Citigroup Gets First Loss In Trademark Suit Against AT&T For Saying 'Thanks'

from the you're-welcome dept

A couple of months back, I brought to you a trademark suit initiated by Citigroup against AT&T that amost perfectly distilled both how ridiculously litigious trademark law has become and exactly how facepalm-inducingly lax the standards for trademark approval are with our friends over at the USPTO. The summary of the lawsuit can be described thusly: Citigroup has sued AT&T because the latter has branded messaging that says “thanks” and “thank you,” and Citigroup has a trademark on the term “thankyou.” And if your forehead hasn’t smacked your desk yet, you have a stronger constitution than this author.

Included within Citigroup’s hilarious filing was a request for an injunction by the court barring AT&T from continuing any of this gratitude towards its customers over the immense harm it was doing to the bank. Well, the court has ruled on that request by refusing to issue the injunction, all while patiently laying out within the court document all of the reasons why the court will almost certainly eventually dismiss this suit entirely.

U.S. District Judge Katherine Forrest was perhaps politer to Citigroup than expected. Instead of just saying, “No, you cannot lay claim to the word ‘thanks,’ it is part of civil conversation, and you can’t own it. Next case,” Forrest actually took time to explain why Citigroup can’t own the word “thanks” and “thank you.” In a 30-page decision, she explained to Citigroup that “the law does not allow one company to own the word ‘thanks.’”

Within the filing itself (pdf), Forrest goes on in a point-by-point and entirely too patient exposé on how little evidence there is for any customer confusion, why a company simply saying thank you to its customers doesn’t warrant an injunction, and even details by color, font and size the differences between the messaging between the two companies. And, while the court takes pains within the document to note that the ruling on the injunction is not the place to rule on wider questions of the validity of the trademark as a whole or to make full determinations as to the likelihood of customer confusion, passages such as the following should give Citigroup a hint of what it’s up against.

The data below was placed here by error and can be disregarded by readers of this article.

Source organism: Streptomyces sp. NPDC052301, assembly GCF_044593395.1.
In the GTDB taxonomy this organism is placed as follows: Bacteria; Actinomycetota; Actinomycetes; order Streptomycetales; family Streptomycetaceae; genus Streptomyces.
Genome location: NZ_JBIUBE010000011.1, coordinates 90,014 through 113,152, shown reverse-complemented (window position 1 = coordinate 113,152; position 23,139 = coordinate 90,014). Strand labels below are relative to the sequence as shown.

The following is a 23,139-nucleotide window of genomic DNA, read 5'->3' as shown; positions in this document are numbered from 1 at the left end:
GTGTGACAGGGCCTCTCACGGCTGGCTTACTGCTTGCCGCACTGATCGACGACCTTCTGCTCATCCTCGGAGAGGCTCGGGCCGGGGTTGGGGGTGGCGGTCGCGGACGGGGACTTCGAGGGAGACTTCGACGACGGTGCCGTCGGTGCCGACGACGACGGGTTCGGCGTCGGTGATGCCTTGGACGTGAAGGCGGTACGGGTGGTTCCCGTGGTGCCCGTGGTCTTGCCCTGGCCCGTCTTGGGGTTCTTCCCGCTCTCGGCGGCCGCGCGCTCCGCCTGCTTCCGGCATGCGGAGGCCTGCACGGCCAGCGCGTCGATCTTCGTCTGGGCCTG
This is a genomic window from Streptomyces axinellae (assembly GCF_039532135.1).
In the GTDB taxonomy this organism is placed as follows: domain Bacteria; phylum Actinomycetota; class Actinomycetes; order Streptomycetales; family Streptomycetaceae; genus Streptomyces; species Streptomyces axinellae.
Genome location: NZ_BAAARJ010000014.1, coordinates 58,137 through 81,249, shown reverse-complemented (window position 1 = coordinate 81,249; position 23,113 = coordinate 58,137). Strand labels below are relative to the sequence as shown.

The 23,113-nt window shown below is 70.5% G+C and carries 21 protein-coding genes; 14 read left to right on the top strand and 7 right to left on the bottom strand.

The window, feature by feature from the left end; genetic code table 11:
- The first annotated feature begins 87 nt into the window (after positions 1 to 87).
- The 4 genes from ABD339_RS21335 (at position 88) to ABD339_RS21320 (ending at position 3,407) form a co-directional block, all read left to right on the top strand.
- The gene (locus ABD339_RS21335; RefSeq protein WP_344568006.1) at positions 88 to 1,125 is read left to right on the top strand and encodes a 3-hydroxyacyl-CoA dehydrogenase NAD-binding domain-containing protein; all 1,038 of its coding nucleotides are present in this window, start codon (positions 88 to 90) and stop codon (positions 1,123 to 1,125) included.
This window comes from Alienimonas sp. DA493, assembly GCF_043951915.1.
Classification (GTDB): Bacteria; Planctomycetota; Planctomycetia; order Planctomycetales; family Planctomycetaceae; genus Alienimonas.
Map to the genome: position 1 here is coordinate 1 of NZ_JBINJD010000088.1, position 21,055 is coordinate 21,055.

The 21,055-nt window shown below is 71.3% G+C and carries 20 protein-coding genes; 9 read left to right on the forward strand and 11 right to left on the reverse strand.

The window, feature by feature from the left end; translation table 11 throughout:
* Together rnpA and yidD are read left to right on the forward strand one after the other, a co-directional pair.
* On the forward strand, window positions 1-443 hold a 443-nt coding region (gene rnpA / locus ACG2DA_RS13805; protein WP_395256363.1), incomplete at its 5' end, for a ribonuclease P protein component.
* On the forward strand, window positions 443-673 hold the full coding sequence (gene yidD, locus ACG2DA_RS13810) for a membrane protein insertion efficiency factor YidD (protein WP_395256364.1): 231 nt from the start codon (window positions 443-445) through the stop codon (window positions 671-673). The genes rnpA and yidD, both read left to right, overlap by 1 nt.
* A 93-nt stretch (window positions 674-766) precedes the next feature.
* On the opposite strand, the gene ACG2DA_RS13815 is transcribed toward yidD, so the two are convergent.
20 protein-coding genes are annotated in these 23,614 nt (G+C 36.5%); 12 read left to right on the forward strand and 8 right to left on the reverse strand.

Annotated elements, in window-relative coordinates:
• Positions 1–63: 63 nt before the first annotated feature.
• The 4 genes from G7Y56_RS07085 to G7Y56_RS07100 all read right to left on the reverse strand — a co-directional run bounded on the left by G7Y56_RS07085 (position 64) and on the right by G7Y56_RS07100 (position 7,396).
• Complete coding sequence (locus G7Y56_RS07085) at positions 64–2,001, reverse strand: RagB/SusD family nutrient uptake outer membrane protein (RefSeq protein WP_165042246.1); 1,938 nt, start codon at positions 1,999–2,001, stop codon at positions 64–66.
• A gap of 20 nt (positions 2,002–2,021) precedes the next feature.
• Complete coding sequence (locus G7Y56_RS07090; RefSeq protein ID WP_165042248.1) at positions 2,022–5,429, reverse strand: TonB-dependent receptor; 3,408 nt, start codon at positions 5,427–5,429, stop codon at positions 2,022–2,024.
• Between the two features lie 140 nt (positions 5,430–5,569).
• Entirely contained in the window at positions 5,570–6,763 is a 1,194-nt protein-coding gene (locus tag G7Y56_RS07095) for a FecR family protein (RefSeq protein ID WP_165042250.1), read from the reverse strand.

AT&T has advanced evidence indicating that, both before Citigroup first began using its THANKYOU mark and since that time, there are and have been dozens upon dozens of goods, services, and entities that made use of variations on the words “thanks” and “thank you,” including by registering their marks with state and federal registers. (ECF No. 38 ¶¶ 35-43.) A number of these are explicitly registered as loyalty or reward programs. (See id.) Such evidence undermines the argument for distinctiveness. Estee Lauder, 108 F.3d at 1511. Indeed, Citigroup acknowledged that other corporations made use of the “common term” THANK YOU in its trademark prosecution, but argued at the time that consumers “can readily distinguish between such marks without confusion.” (ECF No. 39 Exh. 2 at 4.)

The present evidentiary record does not permit the Court to draw firm conclusions regarding acquired distinctiveness. Citigroup’s loyalty programs are well-established, but seems to exist in a marketplace in which names similar to the THANKYOU marks are used by other producers, thus undercutting their distinctiveness.

The court goes on to explain the difference between the telecom and banking industries to Citigroup, too, as well as to remind it that just because the bank did some co-branding with AT&T in the past, the fact that AT&T plastered its name and logo all over the “thanks” branding in question doesn’t suddenly not differentiate the originator of the message for the consuming public.

And if that feels like entirely too much effort to have gone into a single ruling within a broader scope of a trademark suit that is essentially over the ownership of the term “thank you” for business purposes, well, you’re not alone. But it seems like we’ll have to wait a bit longer for the full ruling and, hopefully, the eventual disbanding of Citigroup’s insane “thankyou” trademark entirely.

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Companies: at&t, citigroup

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Comments on “Citigroup Gets First Loss In Trademark Suit Against AT&T For Saying 'Thanks'”